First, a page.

Xbox Game Pass After Purchase From Activision, What Is The Limit?


Xbox Game Pass: The deal is scheduled to close in 2023; however, Microsoft is committed to bringing as many AB games as possible to your service. In the end, all roads lead to Xbox Game Pass. An informative earthquake shook the headlines of video games on Tuesday afternoon, when nobody expected it: Microsoft reaches a purchase agreement with Activision Blizzard in exchange for 68,700 million dollars. It gives vertigo. But it is real, because Redmond’s signature contradicts the seemingly impossible. His search for the creation of a “definitive” video game ecosystem continues and, if the transaction closes next year 2023, we will be talking about more than thirty internal studios with an infinity of weight licenses. Xbox Game Pass is the main beneficiary.

25 million subscribers are just the beginning

On the occasion of the statement, apart from the strictly informative of this financial blow, we learned two more things. The first, that Xbox Game Pass has reached 25 million subscribed members as of January 2022; a substantial growth from the 18 million subscribers in January 2021. The second, the commitment to bring “as many Activision Blizzard games as we can within Xbox Game Pass and PC Game Pass, as well as new titles from the incredible catalog of Activision Blizzard ”.

It had to be made clear. Because the Xbox user – whether on Xbox One, Xbox Series, PC or a mobile device – automatically associates that green logo with Xbox Game Pass. This is what Phil Spencer’s team wants, who will soon respond as CEO of Microsoft Gaming (Xbox Game Studios, Bethesda Softworks, Activision Blizzard).

“The communicative task will be fundamental from now on”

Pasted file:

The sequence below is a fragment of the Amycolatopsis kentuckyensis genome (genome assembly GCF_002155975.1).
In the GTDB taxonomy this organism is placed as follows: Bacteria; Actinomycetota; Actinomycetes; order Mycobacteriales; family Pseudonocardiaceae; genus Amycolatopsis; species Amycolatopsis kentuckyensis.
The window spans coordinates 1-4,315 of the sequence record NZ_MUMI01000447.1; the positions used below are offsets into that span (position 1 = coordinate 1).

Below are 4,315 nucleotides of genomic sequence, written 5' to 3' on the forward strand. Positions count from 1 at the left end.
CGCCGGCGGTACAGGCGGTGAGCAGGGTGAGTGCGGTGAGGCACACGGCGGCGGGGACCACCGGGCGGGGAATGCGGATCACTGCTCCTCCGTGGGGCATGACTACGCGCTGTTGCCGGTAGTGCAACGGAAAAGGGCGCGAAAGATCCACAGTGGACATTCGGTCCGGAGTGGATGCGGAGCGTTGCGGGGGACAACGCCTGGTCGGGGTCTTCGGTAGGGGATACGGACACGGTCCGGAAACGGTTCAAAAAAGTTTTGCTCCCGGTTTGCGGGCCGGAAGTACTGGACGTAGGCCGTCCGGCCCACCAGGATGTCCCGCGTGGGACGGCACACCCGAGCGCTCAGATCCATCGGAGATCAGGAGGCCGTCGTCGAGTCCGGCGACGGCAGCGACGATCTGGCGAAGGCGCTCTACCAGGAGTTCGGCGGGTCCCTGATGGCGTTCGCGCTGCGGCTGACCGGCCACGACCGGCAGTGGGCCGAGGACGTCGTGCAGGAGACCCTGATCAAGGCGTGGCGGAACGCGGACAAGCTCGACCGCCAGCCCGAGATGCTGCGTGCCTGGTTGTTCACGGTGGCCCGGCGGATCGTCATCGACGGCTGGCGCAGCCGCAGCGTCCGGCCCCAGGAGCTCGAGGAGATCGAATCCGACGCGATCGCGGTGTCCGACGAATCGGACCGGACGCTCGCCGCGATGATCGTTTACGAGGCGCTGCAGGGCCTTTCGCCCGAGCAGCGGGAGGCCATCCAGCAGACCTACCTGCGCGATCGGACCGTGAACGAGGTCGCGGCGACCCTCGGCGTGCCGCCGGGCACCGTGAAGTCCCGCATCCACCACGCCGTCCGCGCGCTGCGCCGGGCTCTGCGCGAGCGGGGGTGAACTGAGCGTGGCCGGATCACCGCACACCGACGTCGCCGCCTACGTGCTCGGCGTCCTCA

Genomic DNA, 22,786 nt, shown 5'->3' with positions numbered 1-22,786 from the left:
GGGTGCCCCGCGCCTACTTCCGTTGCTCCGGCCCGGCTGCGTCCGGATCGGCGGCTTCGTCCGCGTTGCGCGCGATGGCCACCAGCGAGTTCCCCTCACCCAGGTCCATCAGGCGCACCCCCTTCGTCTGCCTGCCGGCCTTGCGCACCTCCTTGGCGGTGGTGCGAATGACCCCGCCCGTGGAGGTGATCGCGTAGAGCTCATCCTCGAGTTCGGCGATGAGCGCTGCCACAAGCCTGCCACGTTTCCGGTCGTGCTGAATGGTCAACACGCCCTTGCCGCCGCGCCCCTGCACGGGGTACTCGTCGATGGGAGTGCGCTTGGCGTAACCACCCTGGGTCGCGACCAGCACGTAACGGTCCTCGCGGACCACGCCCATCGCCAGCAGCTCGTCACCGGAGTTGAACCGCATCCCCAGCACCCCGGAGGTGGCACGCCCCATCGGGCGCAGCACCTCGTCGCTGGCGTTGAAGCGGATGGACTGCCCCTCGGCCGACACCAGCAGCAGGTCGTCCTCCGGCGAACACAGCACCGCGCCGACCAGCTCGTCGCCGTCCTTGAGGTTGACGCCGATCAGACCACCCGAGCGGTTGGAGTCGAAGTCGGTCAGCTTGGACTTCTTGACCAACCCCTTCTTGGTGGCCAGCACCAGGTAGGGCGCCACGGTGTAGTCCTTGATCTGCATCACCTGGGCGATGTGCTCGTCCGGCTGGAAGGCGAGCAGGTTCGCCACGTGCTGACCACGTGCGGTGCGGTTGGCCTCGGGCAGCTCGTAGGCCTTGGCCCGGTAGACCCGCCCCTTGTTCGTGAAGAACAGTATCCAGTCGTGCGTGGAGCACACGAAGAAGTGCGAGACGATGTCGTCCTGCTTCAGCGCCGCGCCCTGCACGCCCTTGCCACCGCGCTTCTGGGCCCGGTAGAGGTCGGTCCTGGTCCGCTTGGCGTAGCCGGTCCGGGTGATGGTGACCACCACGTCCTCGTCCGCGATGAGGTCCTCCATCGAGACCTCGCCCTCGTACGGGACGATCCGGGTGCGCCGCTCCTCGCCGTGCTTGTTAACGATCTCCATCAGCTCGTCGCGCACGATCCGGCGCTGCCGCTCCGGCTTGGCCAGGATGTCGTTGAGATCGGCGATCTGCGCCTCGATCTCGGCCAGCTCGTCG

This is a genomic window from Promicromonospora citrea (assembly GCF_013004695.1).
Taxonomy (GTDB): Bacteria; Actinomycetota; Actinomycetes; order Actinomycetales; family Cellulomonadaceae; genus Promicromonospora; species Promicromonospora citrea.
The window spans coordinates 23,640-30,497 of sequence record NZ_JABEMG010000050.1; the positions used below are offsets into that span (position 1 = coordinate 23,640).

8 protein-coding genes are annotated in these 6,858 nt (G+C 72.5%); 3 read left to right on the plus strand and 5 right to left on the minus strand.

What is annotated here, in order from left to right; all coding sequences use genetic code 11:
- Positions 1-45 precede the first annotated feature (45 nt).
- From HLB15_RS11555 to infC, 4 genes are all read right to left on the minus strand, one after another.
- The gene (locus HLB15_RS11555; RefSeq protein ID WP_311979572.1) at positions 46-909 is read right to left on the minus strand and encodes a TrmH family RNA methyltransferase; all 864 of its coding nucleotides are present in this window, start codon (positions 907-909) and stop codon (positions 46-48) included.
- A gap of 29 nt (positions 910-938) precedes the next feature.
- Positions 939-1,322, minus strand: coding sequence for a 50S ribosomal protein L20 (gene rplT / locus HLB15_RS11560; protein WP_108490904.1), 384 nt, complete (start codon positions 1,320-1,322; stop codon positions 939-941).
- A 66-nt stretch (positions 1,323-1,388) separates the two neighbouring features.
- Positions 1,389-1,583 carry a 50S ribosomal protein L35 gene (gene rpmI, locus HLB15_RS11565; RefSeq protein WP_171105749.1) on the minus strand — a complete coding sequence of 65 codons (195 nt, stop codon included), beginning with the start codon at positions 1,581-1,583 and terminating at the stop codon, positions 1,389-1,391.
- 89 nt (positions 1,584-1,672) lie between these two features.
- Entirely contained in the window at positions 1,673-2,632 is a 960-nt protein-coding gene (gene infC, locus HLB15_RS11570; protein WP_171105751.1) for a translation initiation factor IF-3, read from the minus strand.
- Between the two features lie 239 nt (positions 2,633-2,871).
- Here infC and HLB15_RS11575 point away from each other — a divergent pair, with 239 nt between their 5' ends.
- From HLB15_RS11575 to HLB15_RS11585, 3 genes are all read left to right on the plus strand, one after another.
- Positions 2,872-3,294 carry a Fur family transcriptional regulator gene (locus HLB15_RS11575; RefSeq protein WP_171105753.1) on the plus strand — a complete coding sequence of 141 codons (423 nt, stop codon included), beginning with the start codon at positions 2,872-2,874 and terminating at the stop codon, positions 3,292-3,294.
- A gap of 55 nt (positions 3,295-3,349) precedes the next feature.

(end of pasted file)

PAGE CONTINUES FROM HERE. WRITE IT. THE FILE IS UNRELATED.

It is early to know the immediate effect of the movement and we lack information to determine what this implies at the level of exclusivities, license management, worker management and communication. The communicative task will be fundamental from now on. There is so much they have to manage that the relationship with the player will be more important than ever.

Xbox Game Pass is the main beneficiary of this agreement, regardless of whether you start receiving exclusive titles or not. Actually, it’s the least of it. The reality is that the user who subscribes to the service will have in the Ultimate mode a selection of two hundred titles from Xbox, Bethesda, Activision, Blizzard, Electronic Arts and dozens of other works from third-party publishers, partners and indie studios.

Are we prepared for a price increase in Xbox Game Pass?

Whether they are telemarketers or digital store chains with a wide range of services, price increases are generated based on increasing the value of the service. The higher the value (in this case, the more games of higher quality), the easier it will be to justify a price increase or, what I personally think will happen, the arrival of tiers or categories with different price ranges.

The first thing that comes to mind are the cinema and series services, which allow you to enjoy their content in higher resolution or with more simultaneous devices if you pay more. Or less if you settle for something more basic.

It seems impossible to me that Xbox Game Pass Ultimate will continue to cost 12.99 euros in the near future. Therefore, I think that Microsoft will try to manage it by offering different tiers: the more you are willing to pay, the more you can receive. You may not be interested in everything, but you are interested in Xbox and Bethesda exclusives, without thinking about the PC or the option to play via streaming on your mobile. A middle term, in short, that has three or four subscription options; according to different types of public and different pockets.

The evolution of Xbox Game Pass is dizzying, proportional to the increase in its value. 25 million subscribers seems like the tip of the iceberg right now. Its appeal is undeniable and the options are maximum when you don’t need an Xbox console to be part of the ecosystem. A declaration of intent, in short, to which the competition must respond before it is too late.